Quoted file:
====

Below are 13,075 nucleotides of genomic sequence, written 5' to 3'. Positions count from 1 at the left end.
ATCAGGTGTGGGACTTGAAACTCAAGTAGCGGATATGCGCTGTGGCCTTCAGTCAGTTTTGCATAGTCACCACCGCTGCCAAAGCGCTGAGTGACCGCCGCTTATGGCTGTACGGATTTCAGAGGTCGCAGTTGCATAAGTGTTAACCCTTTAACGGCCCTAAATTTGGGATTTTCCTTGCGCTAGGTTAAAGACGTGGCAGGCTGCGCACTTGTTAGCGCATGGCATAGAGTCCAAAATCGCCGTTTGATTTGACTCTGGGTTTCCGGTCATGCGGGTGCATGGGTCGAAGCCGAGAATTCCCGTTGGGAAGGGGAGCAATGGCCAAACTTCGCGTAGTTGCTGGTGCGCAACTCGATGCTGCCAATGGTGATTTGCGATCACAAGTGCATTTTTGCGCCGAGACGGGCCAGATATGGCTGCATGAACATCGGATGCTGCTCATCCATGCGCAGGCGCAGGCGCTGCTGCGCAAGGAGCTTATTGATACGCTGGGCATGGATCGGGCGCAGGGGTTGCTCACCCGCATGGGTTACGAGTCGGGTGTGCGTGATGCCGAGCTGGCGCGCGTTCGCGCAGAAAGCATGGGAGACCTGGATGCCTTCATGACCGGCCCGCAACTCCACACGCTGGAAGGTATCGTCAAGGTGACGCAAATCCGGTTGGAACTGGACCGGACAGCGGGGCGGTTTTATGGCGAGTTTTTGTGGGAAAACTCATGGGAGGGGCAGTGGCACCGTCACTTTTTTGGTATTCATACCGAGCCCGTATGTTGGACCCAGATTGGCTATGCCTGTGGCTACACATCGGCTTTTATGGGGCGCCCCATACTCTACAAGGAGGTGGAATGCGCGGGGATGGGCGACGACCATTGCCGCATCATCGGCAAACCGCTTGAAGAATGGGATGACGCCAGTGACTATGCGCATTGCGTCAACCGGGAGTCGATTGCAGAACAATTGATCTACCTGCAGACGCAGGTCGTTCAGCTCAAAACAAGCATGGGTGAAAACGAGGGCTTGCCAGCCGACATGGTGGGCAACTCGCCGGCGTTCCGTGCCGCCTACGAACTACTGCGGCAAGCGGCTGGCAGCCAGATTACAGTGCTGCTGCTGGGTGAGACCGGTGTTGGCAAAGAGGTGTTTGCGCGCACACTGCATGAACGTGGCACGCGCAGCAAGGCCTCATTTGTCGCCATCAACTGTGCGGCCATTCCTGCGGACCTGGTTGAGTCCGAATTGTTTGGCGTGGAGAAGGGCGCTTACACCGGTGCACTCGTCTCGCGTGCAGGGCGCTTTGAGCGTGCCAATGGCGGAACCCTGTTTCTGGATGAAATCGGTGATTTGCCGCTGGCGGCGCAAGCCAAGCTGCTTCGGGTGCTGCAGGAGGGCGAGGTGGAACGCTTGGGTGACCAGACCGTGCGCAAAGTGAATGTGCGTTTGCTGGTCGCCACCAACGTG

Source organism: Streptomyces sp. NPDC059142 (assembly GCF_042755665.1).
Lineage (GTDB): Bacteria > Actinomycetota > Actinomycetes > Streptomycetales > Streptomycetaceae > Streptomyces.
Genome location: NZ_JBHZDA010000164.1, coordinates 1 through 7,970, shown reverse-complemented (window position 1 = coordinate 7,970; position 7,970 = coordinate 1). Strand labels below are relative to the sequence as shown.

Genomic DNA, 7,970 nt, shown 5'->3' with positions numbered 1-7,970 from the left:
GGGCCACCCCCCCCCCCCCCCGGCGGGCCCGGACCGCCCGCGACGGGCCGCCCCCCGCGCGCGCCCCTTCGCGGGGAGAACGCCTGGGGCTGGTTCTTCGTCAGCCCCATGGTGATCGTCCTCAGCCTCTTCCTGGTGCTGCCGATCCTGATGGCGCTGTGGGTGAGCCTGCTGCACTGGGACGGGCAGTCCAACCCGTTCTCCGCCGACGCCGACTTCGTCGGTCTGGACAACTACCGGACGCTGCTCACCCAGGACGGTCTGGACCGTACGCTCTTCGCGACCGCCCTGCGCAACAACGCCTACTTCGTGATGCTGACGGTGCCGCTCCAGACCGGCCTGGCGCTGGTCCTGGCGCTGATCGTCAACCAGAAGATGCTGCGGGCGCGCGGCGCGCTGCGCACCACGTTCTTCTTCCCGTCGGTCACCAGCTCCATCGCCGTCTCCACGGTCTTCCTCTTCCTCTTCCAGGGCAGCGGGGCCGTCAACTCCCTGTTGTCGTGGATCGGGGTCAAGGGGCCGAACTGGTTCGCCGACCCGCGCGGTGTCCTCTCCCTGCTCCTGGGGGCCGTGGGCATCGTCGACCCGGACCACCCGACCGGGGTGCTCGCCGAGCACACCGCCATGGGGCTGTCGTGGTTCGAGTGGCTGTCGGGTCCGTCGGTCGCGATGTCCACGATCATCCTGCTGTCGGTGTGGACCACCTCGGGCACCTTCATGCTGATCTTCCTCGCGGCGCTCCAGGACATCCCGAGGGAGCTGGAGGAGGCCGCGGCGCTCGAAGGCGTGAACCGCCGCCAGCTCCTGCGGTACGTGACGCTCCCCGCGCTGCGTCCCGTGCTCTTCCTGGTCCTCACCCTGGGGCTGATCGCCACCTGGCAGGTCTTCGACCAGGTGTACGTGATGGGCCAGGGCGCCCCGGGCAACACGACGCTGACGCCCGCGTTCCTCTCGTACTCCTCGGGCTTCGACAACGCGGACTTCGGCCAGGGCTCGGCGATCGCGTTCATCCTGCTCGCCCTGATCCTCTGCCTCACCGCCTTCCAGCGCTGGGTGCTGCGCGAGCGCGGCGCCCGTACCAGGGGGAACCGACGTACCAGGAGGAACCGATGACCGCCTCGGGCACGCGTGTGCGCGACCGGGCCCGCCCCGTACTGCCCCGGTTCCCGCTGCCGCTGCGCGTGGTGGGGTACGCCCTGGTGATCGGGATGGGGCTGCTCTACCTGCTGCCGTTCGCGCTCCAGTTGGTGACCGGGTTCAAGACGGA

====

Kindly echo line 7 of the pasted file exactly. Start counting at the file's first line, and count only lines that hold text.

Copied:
GGGCCACCCCCCCCCCCCCCCGGCGGGCCCGGACCGCCCGCGACGGGCCGCCCCCCGCGCGCGCCCCTTCGCGGGGAGAACGCCTGGGGCTGGTTCTTCGTCAGCCCCATGGTGATCGTCCTCAGCCTCTTCCTGGTGCTGCCGATCCTGATGGCGCTGTGGGTGAGCCTGCTGCACTGGGACGGGCAGTCCAACCCGTTCTCCGCCGACGCCGACTTCGTCGGTCTGGACAACTACCGGACGCTGCTCACCCAGGACGGTCTGGACCGTACGCTCTTCGCGACCGCCCTGCGCAACAACGCCTACTTCGTGATGCTGACGGTGCCGCTCCAGACCGGCCTGGCGCTGGTCCTGGCGCTGATCGTCAACCAGAAGATGCTGCGGGCGCGCGGCGCGCTGCGCACCACGTTCTTCTTCCCGTCGGTCACCAGCTCCATCGCCGTCTCCACGGTCTTCCTCTTCCTCTTCCAGGGCAGCGGGGCCGTCAACTCCCTGTTGTCGTGGATCGGGGTCAAGGGGCCGAACTGGTTCGCCGACCCGCGCGGTGTCCTCTCCCTGCTCCTGGGGGCCGTGGGCATCGTCGACCCGGACCACCCGACCGGGGTGCTCGCCGAGCACACCGCCATGGGGCTGTCGTGGTTCGAGTGGCTGTCGGGTCCGTCGGTCGCGATGTCCACGATCATCCTGCTGTCGGTGTGGACCACCTCGGGCACCTTCATGCTGATCTTCCTCGCGGCGCTCCAGGACATCCCGAGGGAGCTGGAGGAGGCCGCGGCGCTCGAAGGCGTGAACCGCCGCCAGCTCCTGCGGTACGTGACGCTCCCCGCGCTGCGTCCCGTGCTCTTCCTGGTCCTCACCCTGGGGCTGATCGCCACCTGGCAGGTCTTCGACCAGGTGTACGTGATGGGCCAGGGCGCCCCGGGCAACACGACGCTGACGCCCGCGTTCCTCTCGTACTCCTCGGGCTTCGACAACGCGGACTTCGGCCAGGGCTCGGCGATCGCGTTCATCCTGCTCGCCCTGATCCTCTGCCTCACCGCCTTCCAGCGCTGGGTGCTGCGCGAGCGCGGCGCCCGTACCAGGGGGAACCGACGTACCAGGAGGAACCGATGACCGCCTCGGGCACGCGTGTGCGCGACCGGGCCCGCCCCGTACTGCCCCGGTTCCCGCTGCCGCTGCGCGTGGTGGGGTACGCCCTGGTGATCGGGATGGGGCTGCTCTACCTGCTGCCGTTCGCGCTCCAGTTGGTGACCGGGTTCAAGACGGA